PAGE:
• Typical development group (TD): This group comprised 15 normal, healthy individuals who were matched by age and gender to the ASD group. They did not present any psychiatric disorders, neurological antecedents, or auditory and/or speech or language complaints, and were spontaneously and voluntarily recruited.

In addition to the abovementioned inclusion criteria, only children with normal hearing were considered. To rule out possible hearing loss, an initial anamnesis was conducted with the parent or guardian to investigate the individual's medical history, and meatoscopy was performed to rule out possible obstruction of the external ear canal.

Subsequently, the following procedures were performed, and the following normality criteria were applied:

  • Acoustic immittance measurement: Tympanometry was performed using an AT235 (Interacoustics®, AT235, Denmark) with ipsilateral and contralateral acoustic reflex analysis at frequencies of 0.5, 1, 2, and 4kHz. The inclusion criterion was the presence of a type A curve with acoustic reflexes.

  • Pure tone audiometry: A audiometer (Grason-Stadler®, GSI 6, USA) was used. This was performed at frequencies of 0.5, 1, 2, and 4kHz, and in some cases, play conditioning was used. The accepted normality criterion was an audibility threshold of up to 20dB HL for all measured frequencies.

  • Speech audiometry: A audiometer (Grason-Stadler®, GSI 6, USA) was used. The speech recognition threshold (SRT) and the speech recognition percentage index (SRPI) were assessed using the word lists suggested by Santos and Russo.18 The normality criteria were an SRT of up to 10dB HL above the mean pure tone threshold for the frequencies of 0.5, 1, and 2kHz; for the SRPI, more than 88% correct responses at an intensity of 30dB above the SRT was considered acceptable.

All tests were conducted in a soundproof booth, and the sound stimuli were presented through supra-aural headphones.

Procedures

Electrophysiological hearing assessments were performed using the Smart EP USB Junior (Intelligent Hearing System 5020, USA) in an acoustically treated room with the subject sitting comfortably in a reclining chair.

The participant's skin was cleansed with abrasive paste, and the electrodes were placed using electrolytic paste and microporous tape according to the IES 10-20 international standard.19 The impedance values of the electrodes were maintained below 5kΩ. BAEPs were measured using click and speech stimuli transmitted via insert earphones.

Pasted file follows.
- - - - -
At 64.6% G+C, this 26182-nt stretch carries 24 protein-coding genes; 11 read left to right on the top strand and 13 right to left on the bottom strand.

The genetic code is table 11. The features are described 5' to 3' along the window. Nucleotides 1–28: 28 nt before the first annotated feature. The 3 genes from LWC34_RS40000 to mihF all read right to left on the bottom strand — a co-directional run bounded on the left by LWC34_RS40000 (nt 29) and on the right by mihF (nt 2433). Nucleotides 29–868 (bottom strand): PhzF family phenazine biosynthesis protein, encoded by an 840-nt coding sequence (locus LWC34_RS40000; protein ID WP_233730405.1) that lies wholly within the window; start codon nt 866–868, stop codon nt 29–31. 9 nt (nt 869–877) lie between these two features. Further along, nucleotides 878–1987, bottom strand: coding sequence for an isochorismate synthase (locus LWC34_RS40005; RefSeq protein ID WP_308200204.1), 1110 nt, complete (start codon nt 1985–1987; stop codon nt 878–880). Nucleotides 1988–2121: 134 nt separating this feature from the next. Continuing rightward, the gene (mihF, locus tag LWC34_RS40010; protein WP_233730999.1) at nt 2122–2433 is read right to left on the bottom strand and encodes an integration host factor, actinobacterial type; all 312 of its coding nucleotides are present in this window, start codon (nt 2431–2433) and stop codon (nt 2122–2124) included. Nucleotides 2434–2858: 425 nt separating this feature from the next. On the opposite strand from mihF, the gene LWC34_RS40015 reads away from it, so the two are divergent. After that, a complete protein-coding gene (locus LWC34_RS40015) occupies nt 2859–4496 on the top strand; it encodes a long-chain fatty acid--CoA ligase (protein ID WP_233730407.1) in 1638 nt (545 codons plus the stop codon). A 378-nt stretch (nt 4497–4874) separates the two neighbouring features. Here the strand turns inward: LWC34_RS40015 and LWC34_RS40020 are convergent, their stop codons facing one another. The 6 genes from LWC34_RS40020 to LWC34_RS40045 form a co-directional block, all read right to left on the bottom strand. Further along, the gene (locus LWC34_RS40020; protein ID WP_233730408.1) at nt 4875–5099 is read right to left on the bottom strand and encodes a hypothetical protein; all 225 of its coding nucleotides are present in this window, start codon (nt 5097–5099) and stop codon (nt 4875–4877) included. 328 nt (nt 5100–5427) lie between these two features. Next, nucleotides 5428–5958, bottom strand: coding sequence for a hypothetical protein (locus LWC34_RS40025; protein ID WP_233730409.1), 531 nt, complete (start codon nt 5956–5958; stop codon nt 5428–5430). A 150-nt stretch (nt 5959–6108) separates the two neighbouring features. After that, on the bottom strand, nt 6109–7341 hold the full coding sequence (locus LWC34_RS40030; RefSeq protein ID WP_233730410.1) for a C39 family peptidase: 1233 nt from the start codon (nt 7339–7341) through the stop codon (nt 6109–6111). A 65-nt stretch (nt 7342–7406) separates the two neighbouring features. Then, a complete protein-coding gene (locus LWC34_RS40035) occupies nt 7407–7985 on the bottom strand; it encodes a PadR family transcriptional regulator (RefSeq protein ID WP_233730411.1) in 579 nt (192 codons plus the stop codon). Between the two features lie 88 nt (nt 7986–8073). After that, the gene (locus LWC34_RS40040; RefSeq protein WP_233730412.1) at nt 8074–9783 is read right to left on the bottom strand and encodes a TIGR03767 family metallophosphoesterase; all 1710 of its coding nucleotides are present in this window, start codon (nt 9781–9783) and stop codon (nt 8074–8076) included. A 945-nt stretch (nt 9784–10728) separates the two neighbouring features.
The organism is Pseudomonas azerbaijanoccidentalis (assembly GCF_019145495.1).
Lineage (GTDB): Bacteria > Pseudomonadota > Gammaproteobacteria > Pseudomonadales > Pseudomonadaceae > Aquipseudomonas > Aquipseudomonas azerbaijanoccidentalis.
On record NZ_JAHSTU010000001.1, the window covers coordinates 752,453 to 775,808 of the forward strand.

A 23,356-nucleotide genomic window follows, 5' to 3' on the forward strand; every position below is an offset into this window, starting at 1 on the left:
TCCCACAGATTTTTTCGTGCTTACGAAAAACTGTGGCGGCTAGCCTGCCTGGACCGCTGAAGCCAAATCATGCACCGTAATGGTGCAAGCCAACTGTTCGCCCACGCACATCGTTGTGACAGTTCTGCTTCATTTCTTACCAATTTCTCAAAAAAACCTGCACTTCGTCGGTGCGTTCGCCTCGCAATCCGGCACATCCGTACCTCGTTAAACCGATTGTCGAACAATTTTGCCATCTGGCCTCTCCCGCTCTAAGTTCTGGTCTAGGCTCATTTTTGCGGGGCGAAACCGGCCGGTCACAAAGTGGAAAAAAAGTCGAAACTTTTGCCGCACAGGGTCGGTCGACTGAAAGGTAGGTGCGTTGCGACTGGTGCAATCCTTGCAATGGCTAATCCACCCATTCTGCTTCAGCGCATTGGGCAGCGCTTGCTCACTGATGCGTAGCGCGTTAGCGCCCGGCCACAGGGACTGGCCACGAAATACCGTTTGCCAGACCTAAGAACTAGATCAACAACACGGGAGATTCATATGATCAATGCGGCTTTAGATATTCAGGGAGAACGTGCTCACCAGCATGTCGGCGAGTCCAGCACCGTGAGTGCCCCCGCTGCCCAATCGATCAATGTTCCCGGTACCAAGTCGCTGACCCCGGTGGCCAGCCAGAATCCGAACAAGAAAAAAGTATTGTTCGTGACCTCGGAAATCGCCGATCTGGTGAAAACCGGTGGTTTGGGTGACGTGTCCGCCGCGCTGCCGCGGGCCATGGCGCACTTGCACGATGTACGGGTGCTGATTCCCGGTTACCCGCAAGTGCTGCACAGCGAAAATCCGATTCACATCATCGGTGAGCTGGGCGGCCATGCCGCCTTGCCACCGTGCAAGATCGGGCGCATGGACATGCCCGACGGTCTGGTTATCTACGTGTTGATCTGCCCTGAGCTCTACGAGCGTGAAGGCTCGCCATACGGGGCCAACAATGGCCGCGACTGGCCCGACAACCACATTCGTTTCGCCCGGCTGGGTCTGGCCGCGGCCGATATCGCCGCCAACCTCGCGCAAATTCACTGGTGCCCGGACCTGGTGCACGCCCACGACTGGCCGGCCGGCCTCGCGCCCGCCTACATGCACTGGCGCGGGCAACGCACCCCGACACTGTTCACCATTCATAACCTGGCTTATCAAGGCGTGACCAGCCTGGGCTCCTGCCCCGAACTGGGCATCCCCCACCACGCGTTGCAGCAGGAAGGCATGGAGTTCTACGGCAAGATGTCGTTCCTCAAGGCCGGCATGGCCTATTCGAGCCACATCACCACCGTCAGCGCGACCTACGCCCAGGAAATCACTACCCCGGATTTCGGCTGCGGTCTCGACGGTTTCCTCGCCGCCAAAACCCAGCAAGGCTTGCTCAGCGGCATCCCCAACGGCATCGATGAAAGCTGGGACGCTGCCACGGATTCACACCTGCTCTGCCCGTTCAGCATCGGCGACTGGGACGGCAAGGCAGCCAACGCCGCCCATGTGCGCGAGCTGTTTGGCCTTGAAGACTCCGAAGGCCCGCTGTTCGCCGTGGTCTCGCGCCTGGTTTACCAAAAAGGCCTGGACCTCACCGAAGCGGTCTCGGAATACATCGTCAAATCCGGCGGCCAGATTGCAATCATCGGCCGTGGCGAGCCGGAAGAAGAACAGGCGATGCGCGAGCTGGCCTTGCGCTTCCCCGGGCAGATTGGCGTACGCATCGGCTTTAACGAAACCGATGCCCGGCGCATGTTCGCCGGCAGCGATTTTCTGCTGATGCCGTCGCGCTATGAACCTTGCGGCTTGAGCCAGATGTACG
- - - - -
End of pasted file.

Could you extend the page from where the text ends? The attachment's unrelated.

BAEPs with a click stimulus were performed with rarefied polarity at 80dB HL and were presented at a rate of 27.7 stimuli per second for a total of 2048 stimuli. The recording window was 24ms. Two tests were performed on each ear so that reproducibility of the trace and, consequently, the presence of the response could be verified. After the traces were collected, the absolute latencies of waves I, III, and V, and interpeak intervals I–III, III–V, and I–V were identified and analyzed.

BAEPs with speech stimuli were performed using the syllable /da/, which was delivered to the right ear only at an intensity of 80dB HL, a rate of 11.1 stimuli per second and a recording window of 60ms. Two sweeps of 3000 stimuli were performed for a total of 6000 stimuli. After collection, the traces were summed; in the trace resulting from this sum, the absolute latencies of waves V, A, C, D, E, F, and O and the V-A amplitude were identified and analyzed.

After the data were collected, they were submitted to descriptive and inferential statistical analyses. For the BAEPs with a click stimulus, the descriptive analysis was performed using summary measures for the absolute latencies of waves I, III, and V in milliseconds (ms) and for interpeak intervals I–III, III–V, and I–V in microvolts by ear (right and left) and by group (TD and ASD). In the inferential analysis, each latency and interpeak interval was analyzed using an adjusted normal mixed model in which the patient effect was considered random and group and ear effects were considered fixed.20 For each model, the diagnostic analysis showed that the adjusted model performed well.21

A significance level of 0.05 was adopted for each hypothesis test. First, the hypothesis that there was no interaction effect between group and ear was tested. When this hypothesis was not rejected (p-value >0.05), the hypotheses that there were no group or ear effects were tested.

For the BAEPs with speech stimulus, the equality of the two groups’ means for all variables was tested using Student's t-test for two independent samples with the same variance.22 Homoscedasticity and normality assumptions were verified and were shown to be satisfied.

Results